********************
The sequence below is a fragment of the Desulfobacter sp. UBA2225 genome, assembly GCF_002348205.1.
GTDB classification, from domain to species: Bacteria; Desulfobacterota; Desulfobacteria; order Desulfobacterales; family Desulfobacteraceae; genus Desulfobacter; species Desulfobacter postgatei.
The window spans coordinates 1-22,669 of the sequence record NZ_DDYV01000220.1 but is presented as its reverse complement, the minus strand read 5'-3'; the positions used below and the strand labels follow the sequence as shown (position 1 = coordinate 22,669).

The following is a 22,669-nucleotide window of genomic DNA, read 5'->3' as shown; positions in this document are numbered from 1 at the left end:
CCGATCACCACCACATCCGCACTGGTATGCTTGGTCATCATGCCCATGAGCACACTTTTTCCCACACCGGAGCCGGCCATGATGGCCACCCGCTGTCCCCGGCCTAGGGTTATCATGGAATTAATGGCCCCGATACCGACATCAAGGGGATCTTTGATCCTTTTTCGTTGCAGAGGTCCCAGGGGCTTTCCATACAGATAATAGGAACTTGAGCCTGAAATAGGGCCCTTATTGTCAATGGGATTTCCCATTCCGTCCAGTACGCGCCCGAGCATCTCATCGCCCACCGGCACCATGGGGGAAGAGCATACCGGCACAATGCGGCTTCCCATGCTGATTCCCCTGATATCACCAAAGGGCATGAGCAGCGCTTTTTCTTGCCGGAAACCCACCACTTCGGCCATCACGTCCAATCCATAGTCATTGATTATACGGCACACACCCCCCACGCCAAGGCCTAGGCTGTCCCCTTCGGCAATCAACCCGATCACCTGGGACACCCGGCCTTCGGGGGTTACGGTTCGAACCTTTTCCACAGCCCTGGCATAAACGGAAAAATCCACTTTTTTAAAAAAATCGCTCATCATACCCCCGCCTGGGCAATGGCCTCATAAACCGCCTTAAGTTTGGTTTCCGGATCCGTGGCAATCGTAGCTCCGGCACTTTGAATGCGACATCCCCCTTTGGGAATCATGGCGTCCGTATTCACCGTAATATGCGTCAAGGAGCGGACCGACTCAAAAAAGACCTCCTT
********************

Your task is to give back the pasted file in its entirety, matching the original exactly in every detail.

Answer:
The sequence below is a fragment of the Desulfobacter sp. UBA2225 genome, assembly GCF_002348205.1.
GTDB classification, from domain to species: Bacteria; Desulfobacterota; Desulfobacteria; order Desulfobacterales; family Desulfobacteraceae; genus Desulfobacter; species Desulfobacter postgatei.
The window spans coordinates 1-22,669 of the sequence record NZ_DDYV01000220.1 but is presented as its reverse complement, the minus strand read 5'-3'; the positions used below and the strand labels follow the sequence as shown (position 1 = coordinate 22,669).

The following is a 22,669-nucleotide window of genomic DNA, read 5'->3' as shown; positions in this document are numbered from 1 at the left end:
CCGATCACCACCACATCCGCACTGGTATGCTTGGTCATCATGCCCATGAGCACACTTTTTCCCACACCGGAGCCGGCCATGATGGCCACCCGCTGTCCCCGGCCTAGGGTTATCATGGAATTAATGGCCCCGATACCGACATCAAGGGGATCTTTGATCCTTTTTCGTTGCAGAGGTCCCAGGGGCTTTCCATACAGATAATAGGAACTTGAGCCTGAAATAGGGCCCTTATTGTCAATGGGATTTCCCATTCCGTCCAGTACGCGCCCGAGCATCTCATCGCCCACCGGCACCATGGGGGAAGAGCATACCGGCACAATGCGGCTTCCCATGCTGATTCCCCTGATATCACCAAAGGGCATGAGCAGCGCTTTTTCTTGCCGGAAACCCACCACTTCGGCCATCACGTCCAATCCATAGTCATTGATTATACGGCACACACCCCCCACGCCAAGGCCTAGGCTGTCCCCTTCGGCAATCAACCCGATCACCTGGGACACCCGGCCTTCGGGGGTTACGGTTCGAACCTTTTCCACAGCCCTGGCATAAACGGAAAAATCCACTTTTTTAAAAAAATCGCTCATCATACCCCCGCCTGGGCAATGGCCTCATAAACCGCCTTAAGTTTGGTTTCCGGATCCGTGGCAATCGTAGCTCCGGCACTTTGAATGCGACATCCCCCTTTGGGAATCATGGCGTCCGTATTCACCGTAATATGCGTCAAGGAGCGGACCGACTCAAAAAAGACCTCCTT